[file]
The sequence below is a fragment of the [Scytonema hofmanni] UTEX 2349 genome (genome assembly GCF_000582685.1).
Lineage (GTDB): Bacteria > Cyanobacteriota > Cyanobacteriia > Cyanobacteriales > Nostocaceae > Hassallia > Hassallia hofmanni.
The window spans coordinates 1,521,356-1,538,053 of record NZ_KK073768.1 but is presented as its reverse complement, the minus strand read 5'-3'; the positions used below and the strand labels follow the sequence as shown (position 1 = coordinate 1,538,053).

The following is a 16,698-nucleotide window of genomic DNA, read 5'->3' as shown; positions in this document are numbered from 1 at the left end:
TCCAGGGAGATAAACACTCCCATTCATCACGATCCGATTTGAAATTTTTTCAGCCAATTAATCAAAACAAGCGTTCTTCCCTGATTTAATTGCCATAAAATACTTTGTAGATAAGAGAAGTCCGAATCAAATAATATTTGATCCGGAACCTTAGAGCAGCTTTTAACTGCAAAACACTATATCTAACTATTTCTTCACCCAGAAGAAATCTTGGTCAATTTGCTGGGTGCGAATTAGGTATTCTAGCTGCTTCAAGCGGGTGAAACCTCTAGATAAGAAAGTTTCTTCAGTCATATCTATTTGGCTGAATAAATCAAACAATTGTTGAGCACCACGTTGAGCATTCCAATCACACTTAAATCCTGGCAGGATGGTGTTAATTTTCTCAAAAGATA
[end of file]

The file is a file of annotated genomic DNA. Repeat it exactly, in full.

The sequence below is a fragment of the [Scytonema hofmanni] UTEX 2349 genome (genome assembly GCF_000582685.1).
Lineage (GTDB): Bacteria > Cyanobacteriota > Cyanobacteriia > Cyanobacteriales > Nostocaceae > Hassallia > Hassallia hofmanni.
The window spans coordinates 1,521,356-1,538,053 of record NZ_KK073768.1 but is presented as its reverse complement, the minus strand read 5'-3'; the positions used below and the strand labels follow the sequence as shown (position 1 = coordinate 1,538,053).

The following is a 16,698-nucleotide window of genomic DNA, read 5'->3' as shown; positions in this document are numbered from 1 at the left end:
TCCAGGGAGATAAACACTCCCATTCATCACGATCCGATTTGAAATTTTTTCAGCCAATTAATCAAAACAAGCGTTCTTCCCTGATTTAATTGCCATAAAATACTTTGTAGATAAGAGAAGTCCGAATCAAATAATATTTGATCCGGAACCTTAGAGCAGCTTTTAACTGCAAAACACTATATCTAACTATTTCTTCACCCAGAAGAAATCTTGGTCAATTTGCTGGGTGCGAATTAGGTATTCTAGCTGCTTCAAGCGGGTGAAACCTCTAGATAAGAAAGTTTCTTCAGTCATATCTATTTGGCTGAATAAATCAAACAATTGTTGAGCACCACGTTGAGCATTCCAATCACACTTAAATCCTGGCAGGATGGTGTTAATTTTCTCAAAAGATA